The question in Gov. Nathan Deal’s recent appointment of a new Chairman of the Georgia Department of Natural Resources was not whether Warren Budd is a mainstream Republican or a good guy. I trust he is both. The question is who best is able to implement Gov. Deal’s policies as the next board member. That question can only be answered by Gov. Deal and he has determined that Mr. Budd is not the best person to implement the Governor’s policies.
The Department of Natural Resources is an executive agency of state government and is overseen by an eighteen-member board appointed by the Governor and confirmed by the Senate. Georgia’s constitution vests responsibility for the exercise of executive powers in the Governor. When Georgians elect a Governor, they expect that the executive agencies will reflect the priorities the Governor has outlined; to do less would be to abdicate the power that our constitution places in the office.
If there were any expectation that the Board should be independent of the Governor’s policies, there are ways to implement an independent Board. But currently, the DNR Board clearly is setup as an extension of the Governor’s executive policymaking structure.
Gov. Deal has been urging action on a new reservoir system for well over a year and made it clear in the 2010 campaign that development of reservoirs would be a priority of his administration. Moving this initiative forward requires two things: cooperation of the General Assembly, and a DNR Board that shares the Governor’s policy preferences. At this point, a prospective DNR Board Chair who opposes the Governor’s primary policy preference as far as it relates to DNR’s mission is a hindrance to our government working the way the framers of our constitution intended.
A legacy member of any board appointed by a previous Governor should not expect to be reappointed as of right, or because the board’s internal rules mean that it is his turn to take the chairmanship. A member in such a situation should examine whether his policy preferences are compatible with those of the new occupant of the office and if there is a significant difference of opinion, should accept that his reappointment is unlikely.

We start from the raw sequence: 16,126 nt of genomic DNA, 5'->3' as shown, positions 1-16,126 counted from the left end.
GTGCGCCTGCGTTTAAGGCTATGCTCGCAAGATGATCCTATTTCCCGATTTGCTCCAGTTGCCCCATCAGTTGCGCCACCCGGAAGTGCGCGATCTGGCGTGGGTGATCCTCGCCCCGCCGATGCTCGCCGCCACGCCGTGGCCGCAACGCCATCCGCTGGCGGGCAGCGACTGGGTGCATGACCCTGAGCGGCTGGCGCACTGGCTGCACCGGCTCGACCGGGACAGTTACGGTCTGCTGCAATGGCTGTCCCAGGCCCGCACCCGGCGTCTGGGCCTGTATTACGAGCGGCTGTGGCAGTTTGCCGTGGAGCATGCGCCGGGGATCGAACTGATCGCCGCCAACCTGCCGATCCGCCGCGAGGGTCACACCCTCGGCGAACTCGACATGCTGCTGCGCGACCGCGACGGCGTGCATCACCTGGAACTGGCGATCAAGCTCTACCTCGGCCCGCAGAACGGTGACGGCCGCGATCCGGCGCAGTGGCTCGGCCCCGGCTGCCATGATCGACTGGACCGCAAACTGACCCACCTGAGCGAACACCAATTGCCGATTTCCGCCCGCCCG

The other side of the coin is Gov. Deal’s relationship with the Georgia General Assembly, which appears to be much more deferential to legislative prerogative than some predecessors have been. Other Governors have at times seemed to treat the legislative branch of government as an extension of the executive and sought to exert their will on the General Assembly. Deal has refrained from heavy-handedness in dealing with legislators, and has said that it is not his habit to comment publicly on pending legislation. While he has stated on several occasions whether he would be willing to sign certain bills and has offered comments to some legislators on bills they sought to pass, Deal has notably been willing to let the legislature be the legislature.
While I personally disagree with some of the recommendations of the Water Supply Task Force that Gov. Deal hopes to implement, I also accept that it was he who was elected Governor and not me. I also understand that executive appointments are made in furtherance of the policies the Governor was elected to pursue. To suggest other than that he should appoint people who share his policy preferences is to somehow suggest that either appointed board members have some right to be reappointed, even if they are ideologically incompatible with the Governor who appoints them, or that somehow agencies of state government clearly executive in nature should not be subject to the Constitutional responsibilities exercised by the Governor.